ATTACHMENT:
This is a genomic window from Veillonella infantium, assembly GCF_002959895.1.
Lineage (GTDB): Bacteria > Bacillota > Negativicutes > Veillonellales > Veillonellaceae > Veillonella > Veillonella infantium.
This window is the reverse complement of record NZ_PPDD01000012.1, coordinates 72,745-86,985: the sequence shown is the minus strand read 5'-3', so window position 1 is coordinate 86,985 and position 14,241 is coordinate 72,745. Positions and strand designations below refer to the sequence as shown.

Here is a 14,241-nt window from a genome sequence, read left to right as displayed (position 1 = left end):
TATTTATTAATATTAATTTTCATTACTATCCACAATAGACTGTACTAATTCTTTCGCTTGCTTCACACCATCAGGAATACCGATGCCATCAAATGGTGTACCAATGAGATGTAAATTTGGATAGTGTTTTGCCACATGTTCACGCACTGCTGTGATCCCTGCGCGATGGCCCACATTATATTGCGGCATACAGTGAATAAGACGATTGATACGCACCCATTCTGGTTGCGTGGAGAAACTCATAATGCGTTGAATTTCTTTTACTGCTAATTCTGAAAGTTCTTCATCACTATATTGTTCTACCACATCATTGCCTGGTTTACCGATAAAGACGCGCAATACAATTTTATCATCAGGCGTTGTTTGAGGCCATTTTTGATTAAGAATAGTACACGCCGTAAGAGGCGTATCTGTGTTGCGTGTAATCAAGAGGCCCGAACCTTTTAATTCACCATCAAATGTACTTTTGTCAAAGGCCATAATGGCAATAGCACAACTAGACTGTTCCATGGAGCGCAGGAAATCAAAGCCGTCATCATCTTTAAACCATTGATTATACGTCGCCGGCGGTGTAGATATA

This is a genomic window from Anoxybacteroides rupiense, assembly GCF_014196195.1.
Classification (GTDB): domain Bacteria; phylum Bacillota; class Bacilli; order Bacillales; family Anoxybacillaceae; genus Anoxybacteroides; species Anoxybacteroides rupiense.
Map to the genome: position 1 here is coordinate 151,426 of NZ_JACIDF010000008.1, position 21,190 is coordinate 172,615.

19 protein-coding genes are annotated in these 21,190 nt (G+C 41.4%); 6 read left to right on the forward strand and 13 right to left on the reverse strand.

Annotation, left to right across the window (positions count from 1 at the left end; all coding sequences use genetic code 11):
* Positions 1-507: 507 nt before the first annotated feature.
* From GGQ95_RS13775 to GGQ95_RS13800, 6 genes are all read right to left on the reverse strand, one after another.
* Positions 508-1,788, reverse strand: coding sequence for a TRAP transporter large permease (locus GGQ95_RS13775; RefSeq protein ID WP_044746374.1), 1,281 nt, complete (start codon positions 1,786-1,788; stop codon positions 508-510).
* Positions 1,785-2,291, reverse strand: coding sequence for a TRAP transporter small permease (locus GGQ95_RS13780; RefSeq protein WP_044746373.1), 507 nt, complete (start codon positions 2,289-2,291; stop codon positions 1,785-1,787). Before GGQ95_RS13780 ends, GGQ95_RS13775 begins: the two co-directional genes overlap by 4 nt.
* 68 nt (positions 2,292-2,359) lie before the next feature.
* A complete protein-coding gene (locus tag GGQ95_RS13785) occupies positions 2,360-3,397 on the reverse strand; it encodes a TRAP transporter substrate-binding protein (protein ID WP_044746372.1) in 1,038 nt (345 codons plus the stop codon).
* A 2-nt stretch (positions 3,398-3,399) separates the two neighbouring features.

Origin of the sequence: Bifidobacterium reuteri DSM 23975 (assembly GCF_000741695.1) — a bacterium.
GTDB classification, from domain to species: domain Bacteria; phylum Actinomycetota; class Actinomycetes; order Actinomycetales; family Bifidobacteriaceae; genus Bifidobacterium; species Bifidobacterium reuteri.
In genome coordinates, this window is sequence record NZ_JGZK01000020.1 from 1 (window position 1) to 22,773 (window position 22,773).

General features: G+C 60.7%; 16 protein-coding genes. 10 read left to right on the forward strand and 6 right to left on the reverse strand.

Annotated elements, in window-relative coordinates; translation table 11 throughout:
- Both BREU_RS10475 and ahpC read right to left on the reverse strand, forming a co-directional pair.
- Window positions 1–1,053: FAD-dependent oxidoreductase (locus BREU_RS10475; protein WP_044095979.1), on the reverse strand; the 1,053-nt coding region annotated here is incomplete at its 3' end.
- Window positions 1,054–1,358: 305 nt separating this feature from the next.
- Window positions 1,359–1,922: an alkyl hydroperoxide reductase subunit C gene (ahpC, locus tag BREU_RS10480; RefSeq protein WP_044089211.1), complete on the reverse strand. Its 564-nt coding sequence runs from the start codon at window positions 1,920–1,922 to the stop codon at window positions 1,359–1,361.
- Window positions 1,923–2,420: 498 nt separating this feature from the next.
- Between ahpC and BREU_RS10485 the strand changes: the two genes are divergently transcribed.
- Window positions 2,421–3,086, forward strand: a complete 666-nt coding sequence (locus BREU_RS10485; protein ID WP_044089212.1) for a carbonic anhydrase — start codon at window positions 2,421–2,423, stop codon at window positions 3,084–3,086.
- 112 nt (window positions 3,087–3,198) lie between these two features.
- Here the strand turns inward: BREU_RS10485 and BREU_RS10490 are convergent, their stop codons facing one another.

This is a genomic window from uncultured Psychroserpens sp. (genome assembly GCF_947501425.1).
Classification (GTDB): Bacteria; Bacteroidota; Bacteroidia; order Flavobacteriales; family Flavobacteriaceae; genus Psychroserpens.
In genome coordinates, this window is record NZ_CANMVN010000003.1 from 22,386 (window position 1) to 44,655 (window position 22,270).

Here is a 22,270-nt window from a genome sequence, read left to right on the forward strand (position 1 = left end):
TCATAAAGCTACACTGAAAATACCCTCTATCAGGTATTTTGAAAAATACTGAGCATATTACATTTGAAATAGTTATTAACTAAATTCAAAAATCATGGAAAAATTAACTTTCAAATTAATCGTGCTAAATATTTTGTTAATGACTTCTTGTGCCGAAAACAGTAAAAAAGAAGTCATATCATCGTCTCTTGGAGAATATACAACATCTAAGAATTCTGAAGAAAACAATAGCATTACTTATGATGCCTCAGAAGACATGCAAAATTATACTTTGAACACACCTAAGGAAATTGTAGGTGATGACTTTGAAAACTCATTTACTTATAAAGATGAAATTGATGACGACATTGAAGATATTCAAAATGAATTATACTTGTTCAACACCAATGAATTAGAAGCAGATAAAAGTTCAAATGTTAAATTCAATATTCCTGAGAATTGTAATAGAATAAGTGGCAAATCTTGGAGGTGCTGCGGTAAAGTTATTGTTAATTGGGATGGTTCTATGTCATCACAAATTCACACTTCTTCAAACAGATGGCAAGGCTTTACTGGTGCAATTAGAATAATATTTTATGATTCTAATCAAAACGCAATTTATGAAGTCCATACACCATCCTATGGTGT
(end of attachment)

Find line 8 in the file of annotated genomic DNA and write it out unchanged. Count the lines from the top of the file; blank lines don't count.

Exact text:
Map to the genome: position 1 here is coordinate 151,426 of NZ_JACIDF010000008.1, position 21,190 is coordinate 172,615.